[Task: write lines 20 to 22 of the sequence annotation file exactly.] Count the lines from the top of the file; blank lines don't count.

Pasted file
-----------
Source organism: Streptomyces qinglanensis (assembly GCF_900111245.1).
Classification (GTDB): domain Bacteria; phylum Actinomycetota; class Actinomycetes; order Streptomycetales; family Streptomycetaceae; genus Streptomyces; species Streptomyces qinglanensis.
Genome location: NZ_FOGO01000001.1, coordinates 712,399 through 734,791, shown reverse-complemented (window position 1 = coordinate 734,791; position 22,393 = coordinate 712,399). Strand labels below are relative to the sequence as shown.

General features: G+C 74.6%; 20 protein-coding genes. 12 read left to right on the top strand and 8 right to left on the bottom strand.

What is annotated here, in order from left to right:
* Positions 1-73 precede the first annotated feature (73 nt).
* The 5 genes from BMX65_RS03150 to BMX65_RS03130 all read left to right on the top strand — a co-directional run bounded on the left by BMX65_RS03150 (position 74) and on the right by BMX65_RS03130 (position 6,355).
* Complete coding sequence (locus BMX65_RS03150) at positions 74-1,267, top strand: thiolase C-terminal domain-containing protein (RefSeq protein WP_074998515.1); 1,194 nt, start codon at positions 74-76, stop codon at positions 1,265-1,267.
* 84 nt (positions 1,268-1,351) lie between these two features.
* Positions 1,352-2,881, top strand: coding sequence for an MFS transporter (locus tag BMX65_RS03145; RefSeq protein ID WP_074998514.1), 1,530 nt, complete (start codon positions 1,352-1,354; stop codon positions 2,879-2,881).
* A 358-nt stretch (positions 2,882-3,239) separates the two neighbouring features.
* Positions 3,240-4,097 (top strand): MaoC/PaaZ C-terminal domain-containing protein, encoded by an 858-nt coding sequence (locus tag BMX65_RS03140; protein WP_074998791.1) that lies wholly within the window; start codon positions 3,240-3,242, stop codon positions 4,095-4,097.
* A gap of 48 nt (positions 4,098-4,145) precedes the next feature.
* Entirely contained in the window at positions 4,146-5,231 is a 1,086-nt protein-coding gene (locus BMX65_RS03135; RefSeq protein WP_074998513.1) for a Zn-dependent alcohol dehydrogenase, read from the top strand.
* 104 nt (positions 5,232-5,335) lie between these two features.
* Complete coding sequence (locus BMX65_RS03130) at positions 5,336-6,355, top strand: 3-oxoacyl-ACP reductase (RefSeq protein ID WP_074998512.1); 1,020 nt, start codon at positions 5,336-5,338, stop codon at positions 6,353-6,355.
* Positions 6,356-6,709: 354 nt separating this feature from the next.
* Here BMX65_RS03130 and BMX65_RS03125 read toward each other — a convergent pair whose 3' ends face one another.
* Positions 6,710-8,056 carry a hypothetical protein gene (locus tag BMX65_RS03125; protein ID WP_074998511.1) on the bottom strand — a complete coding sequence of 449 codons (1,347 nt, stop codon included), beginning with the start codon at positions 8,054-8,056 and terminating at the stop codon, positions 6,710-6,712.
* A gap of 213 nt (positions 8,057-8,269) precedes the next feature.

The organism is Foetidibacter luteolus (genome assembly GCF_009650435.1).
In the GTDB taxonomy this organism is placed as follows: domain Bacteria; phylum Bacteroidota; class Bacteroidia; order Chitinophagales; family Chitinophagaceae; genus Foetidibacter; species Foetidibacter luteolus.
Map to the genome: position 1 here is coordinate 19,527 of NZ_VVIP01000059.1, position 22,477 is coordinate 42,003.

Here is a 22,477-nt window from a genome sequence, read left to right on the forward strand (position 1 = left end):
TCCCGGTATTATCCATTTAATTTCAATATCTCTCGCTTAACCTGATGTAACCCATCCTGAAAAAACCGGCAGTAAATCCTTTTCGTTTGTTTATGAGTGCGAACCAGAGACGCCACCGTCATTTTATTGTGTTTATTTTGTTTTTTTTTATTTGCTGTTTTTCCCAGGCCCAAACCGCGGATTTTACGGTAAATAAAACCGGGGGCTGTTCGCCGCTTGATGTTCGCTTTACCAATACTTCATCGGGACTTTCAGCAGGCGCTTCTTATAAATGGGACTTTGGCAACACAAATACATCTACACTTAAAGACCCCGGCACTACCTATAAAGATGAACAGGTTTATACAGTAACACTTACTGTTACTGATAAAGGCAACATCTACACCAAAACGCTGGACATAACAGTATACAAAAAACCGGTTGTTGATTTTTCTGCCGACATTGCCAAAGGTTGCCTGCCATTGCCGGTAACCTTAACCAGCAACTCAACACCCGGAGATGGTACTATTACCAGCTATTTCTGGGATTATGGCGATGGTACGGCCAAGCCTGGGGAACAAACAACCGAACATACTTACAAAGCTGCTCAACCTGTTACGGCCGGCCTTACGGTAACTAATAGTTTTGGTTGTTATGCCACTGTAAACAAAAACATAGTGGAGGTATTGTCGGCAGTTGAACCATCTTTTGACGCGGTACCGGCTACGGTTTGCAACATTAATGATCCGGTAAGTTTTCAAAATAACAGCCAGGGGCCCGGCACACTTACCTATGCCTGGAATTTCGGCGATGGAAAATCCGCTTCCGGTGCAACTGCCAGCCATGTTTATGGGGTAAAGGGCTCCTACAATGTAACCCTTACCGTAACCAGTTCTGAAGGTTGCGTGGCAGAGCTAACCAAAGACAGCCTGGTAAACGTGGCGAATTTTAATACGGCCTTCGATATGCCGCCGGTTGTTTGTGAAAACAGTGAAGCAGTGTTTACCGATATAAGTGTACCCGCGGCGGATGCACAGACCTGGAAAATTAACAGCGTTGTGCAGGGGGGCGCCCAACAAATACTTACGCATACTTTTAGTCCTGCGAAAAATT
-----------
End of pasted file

* A gap of 213 nt (positions 8,057-8,269) precedes the next feature.

The organism is Foetidibacter luteolus (genome assembly GCF_009650435.1).
In the GTDB taxonomy this organism is placed as follows: domain Bacteria; phylum Bacteroidota; class Bacteroidia; order Chitinophagales; family Chitinophagaceae; genus Foetidibacter; species Foetidibacter luteolus.